Carmel Formation

Carmel Formation limestone
Carmel Formation along the East Rim Trail

NPS photo/Adrienne Fitzgerald

Middle Jurassic
~170-165 million years ago

The Carmel Formation consists of limestone containing marine fossils, along with mudstone, sandstone, and gypsum deposited in a shallow interior seaway.
 
Carmel Formation paleoenvironment

Paleogeographic map courtesy of Ron Blakey, Colorado Plateau Geosystems, Inc.

The Carmel Formation was deposited in a shallow sea environment, with rock types ranging from marine mudstone and limestone to gypsum layers deposited in evaporative coastal lakes. This ancient interior body of water, called the Sundance Sea by geologists, was warm, surrounded by an arid coastline, and bounded by sandy deserts to the south and the east.

This map shows a depiction of Western North America during the deposition of the Temple Cap formation, ~170 million years ago. Zion is located at the star.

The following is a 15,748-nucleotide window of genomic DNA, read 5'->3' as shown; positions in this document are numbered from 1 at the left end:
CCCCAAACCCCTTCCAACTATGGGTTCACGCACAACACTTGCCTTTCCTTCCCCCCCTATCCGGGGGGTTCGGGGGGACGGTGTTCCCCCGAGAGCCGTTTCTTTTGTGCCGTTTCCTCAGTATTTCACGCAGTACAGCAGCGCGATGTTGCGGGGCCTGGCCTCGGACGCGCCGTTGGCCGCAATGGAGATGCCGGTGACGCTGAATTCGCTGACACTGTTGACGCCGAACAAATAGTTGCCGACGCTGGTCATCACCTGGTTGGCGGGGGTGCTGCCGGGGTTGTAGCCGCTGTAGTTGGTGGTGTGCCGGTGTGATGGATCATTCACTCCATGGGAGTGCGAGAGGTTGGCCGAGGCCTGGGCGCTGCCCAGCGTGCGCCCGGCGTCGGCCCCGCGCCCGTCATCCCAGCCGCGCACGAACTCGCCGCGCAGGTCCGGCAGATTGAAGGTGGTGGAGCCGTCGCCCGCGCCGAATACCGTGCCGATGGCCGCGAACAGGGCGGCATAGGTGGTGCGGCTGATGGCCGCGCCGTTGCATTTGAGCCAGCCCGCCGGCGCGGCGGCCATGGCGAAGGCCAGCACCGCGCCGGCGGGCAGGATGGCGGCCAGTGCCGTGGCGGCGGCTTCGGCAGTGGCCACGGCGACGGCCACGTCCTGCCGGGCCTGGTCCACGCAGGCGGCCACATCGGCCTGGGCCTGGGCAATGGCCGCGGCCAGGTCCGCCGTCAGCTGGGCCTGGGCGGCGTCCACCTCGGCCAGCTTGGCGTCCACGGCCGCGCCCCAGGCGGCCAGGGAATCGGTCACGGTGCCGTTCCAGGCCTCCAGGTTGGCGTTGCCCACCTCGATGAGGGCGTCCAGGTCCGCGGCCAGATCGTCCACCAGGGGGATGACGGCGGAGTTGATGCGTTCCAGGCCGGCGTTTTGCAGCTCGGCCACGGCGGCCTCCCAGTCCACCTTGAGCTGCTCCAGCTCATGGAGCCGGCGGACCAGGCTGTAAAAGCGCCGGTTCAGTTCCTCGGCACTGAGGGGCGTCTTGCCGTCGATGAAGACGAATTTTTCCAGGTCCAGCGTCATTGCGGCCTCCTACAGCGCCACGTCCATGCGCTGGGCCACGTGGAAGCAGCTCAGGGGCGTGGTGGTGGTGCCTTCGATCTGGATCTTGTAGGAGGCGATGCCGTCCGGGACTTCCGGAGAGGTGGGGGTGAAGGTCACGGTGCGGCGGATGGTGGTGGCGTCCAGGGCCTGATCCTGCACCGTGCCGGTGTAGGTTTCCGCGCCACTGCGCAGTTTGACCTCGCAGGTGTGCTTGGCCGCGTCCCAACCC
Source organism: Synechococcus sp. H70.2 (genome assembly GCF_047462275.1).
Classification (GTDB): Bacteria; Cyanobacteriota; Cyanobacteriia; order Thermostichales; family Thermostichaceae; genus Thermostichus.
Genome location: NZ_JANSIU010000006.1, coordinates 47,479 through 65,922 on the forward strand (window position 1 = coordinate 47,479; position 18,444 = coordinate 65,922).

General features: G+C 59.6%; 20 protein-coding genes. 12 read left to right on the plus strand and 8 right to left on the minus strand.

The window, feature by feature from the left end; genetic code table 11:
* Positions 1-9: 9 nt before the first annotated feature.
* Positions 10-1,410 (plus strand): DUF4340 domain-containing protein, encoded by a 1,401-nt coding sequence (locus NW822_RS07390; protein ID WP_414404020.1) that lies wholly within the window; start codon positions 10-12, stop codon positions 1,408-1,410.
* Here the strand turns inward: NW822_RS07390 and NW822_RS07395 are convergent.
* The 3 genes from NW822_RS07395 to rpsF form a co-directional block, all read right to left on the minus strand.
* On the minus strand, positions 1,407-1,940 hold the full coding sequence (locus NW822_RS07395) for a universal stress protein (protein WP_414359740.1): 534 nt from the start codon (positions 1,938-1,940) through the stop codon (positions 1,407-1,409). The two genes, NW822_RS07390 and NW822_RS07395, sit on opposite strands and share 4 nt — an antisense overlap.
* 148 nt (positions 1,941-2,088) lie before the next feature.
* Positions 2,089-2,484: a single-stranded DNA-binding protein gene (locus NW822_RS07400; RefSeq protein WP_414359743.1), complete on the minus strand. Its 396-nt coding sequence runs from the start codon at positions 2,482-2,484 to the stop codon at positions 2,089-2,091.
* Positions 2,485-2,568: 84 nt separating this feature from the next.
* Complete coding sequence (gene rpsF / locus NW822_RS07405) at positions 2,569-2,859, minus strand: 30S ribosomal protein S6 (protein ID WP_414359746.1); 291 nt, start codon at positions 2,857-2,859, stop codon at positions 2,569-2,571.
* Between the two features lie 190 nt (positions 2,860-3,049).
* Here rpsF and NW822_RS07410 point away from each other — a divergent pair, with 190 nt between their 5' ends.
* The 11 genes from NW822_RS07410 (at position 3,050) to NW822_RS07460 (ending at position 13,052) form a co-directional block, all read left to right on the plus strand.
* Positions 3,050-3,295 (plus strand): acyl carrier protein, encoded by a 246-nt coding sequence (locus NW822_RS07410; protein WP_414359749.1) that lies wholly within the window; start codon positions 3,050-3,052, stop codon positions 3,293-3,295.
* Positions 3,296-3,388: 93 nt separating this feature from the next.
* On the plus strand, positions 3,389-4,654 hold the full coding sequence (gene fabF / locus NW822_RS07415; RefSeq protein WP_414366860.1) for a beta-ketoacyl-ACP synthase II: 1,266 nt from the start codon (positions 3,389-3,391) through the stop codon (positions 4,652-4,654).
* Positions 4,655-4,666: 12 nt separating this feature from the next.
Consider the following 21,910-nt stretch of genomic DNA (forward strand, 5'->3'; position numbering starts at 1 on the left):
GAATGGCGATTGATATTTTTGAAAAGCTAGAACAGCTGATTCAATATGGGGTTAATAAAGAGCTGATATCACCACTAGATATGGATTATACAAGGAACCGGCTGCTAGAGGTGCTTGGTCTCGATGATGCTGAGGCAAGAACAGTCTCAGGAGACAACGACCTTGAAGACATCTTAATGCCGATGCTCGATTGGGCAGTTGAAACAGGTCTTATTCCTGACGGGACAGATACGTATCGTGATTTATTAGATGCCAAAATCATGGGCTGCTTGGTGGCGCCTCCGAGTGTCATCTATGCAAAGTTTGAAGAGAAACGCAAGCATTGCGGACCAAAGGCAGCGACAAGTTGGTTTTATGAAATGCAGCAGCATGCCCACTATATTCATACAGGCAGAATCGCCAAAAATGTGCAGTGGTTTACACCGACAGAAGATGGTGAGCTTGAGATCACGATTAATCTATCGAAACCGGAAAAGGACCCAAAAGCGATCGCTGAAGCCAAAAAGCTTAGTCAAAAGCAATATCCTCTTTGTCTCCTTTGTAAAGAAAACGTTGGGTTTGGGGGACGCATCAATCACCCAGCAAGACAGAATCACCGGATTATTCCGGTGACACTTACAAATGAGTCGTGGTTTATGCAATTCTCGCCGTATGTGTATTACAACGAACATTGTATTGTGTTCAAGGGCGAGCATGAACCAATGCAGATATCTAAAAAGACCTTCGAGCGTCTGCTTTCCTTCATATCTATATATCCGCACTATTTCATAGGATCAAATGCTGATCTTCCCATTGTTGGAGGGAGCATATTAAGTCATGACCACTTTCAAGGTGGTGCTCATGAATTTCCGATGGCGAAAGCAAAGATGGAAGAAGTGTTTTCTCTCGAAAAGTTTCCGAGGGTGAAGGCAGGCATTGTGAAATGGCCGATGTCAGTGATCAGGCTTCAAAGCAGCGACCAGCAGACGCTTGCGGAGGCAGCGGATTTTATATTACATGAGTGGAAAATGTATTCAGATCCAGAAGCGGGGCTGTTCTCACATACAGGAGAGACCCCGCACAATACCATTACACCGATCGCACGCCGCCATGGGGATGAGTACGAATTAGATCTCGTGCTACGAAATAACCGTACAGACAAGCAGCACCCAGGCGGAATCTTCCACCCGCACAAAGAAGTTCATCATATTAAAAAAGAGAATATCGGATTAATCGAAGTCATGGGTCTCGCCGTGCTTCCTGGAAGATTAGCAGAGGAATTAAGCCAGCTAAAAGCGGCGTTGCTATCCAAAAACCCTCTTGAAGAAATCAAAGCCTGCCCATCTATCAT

small broken pieces of gray Carmel limestone

NPS photo/Adrienne Fitzgerald

Only the lower portion of the Carmel Formation remains in Zion (the Co-op Creek member and small amounts of the overlying Crystal Creek member); the rest of the unit has eroded away in this area.

The Carmel is not visible from Zion Canyon, but can be seen near Zion's East Entrance, where it lays atop the Temple Cap Formation. Hikers will encounter the Carmel at the high points of the East Rim and West Rim trails.
 
Carmel Formation fossils

NPS photo

Marine fossils are plentiful in the Carmel Formation, particularly bivalves (such as clams) and gastropods (snails), similar to life found in oceans today.

Learn more about the ancient marine life of the Carmel Formation.

Return to the main Rock Layers page

Last updated: July 6, 2015

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Zion National Park
1 Zion Park Blvd.
State Route 9

Springdale, UT 84767

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